Today, in split vote, the PUC approved new regulations intended to level the playing field for natural gas competition.
HMS Legal Blog
The Supreme Court’s recent decision in Berg v. Nationwide Mutual Insurance Co., __Pa. __, 6 A.3d 1002 (2010) (plurality opinion) serves notice that a majority of the Court continues to expect strict compliance with all of the very technical requirements of Pa. R.A.P. 1925(b)’s “concise statement of errors complained of on appeal” procedures. Although the upshot of the Court’s five opinions was that under the egregious facts presented no waiver was found, the broader message is that, even after 2007 amendments intended to reduce the number of appeals dismissed on waiver grounds for Pa. R.A.P. 1925 technical violations, counsel needs to adhere to all of Rule 1925’s technical requirements, use extreme caution, and essentially treat compliance with the letter of Pa. R.A.P. 1925 in the same way that jurisdictional deadlines are treated.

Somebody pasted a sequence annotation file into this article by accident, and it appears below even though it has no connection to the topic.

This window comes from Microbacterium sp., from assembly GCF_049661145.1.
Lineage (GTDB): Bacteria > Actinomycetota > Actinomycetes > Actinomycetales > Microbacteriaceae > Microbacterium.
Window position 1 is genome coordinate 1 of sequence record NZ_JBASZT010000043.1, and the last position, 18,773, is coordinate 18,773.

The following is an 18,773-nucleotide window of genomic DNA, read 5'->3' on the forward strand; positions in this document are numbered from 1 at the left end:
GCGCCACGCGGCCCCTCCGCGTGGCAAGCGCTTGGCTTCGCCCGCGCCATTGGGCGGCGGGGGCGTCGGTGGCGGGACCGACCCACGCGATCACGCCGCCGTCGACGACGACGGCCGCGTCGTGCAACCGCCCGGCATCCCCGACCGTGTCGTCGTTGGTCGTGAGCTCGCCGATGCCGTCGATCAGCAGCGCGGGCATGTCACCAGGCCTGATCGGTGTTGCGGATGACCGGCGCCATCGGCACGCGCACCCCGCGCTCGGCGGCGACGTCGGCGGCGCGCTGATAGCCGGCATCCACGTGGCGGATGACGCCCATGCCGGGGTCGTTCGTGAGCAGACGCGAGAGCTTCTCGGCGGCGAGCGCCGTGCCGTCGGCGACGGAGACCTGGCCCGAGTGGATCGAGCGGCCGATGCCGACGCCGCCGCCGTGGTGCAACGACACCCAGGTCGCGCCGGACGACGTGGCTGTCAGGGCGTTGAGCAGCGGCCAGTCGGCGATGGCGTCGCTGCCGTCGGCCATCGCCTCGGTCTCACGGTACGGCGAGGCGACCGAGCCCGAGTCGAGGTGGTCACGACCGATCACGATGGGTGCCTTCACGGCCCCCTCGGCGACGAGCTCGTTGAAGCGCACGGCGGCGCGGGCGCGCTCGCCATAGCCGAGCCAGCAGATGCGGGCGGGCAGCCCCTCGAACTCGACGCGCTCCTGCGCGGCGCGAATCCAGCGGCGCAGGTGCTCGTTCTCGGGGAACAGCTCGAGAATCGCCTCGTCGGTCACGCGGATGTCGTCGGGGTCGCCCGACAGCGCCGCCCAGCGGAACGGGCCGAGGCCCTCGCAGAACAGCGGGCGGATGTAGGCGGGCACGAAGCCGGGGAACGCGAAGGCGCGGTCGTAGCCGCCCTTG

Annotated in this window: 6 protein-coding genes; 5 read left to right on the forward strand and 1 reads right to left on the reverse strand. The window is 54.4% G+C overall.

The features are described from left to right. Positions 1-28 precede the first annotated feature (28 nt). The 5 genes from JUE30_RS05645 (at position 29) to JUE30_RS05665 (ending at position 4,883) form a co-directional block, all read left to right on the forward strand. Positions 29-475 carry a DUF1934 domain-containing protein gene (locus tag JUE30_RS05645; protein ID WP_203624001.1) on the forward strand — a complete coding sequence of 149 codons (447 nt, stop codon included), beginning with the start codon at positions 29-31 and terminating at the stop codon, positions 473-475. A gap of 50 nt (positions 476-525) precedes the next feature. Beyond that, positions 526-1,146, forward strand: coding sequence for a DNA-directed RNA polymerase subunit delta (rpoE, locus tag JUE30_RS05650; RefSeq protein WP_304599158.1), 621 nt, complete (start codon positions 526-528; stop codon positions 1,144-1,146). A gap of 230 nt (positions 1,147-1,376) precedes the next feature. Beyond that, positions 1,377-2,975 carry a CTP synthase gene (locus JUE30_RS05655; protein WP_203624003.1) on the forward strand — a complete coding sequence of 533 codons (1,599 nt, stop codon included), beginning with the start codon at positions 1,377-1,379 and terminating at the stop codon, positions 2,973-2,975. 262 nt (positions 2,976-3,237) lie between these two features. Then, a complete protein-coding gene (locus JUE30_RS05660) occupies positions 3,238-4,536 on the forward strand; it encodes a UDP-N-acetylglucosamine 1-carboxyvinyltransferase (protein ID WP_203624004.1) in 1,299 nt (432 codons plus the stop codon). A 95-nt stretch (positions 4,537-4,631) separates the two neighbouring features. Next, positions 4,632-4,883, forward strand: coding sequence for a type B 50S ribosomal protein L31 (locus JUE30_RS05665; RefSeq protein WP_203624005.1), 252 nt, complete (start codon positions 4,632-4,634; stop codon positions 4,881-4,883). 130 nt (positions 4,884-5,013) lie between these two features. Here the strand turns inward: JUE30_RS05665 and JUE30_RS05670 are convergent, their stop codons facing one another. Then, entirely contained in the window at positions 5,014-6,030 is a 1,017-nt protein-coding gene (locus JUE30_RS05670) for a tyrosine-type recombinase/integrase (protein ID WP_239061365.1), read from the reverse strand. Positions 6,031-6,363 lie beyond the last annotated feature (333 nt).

Did you know that Pennsylvania appellate courts may find an issue waived where a document relevant to the issue is omitted from the original record certified by the trial court, even though the document is available to the appellate court in the reproduced record and there is no dispute that the document was admitted into evidence and relied on by the trial court?
Revisiting the Arsenal Coal exception to the general rule that the exhaustion doctrine bars a challenge to administrative agency regulations until after the challenger is aggrieved by their application, the Supreme Court reaffirmed the availability of pre-enforcement review where the issue presented is ripe and the challenged regulations have an immediate impact on an industry such that the delay and uncertainty associated with enforcement and subsequent judicial review would cause hardship. Bayada Nurses, Inc. v. Dept. of Labor and Industry, __Pa. __, ___A. 2d ___ (2010) (67 MAP 2008, decided November 17, 2010).
Finding that an asbestos plaintiff defending a motion for summary judgment has standing to facially challenge the constitutionality of a liability-capping statute on dormant Commerce Clause and Equal Protection grounds, the Pennsylvania Supreme Court recently clarified the role of the “zone of interest” inquiry within the familiar “direct-immediate-substantial” test for standing. Johnson v. American Standard, __Pa. __, 8 A. 3d 318 (2010).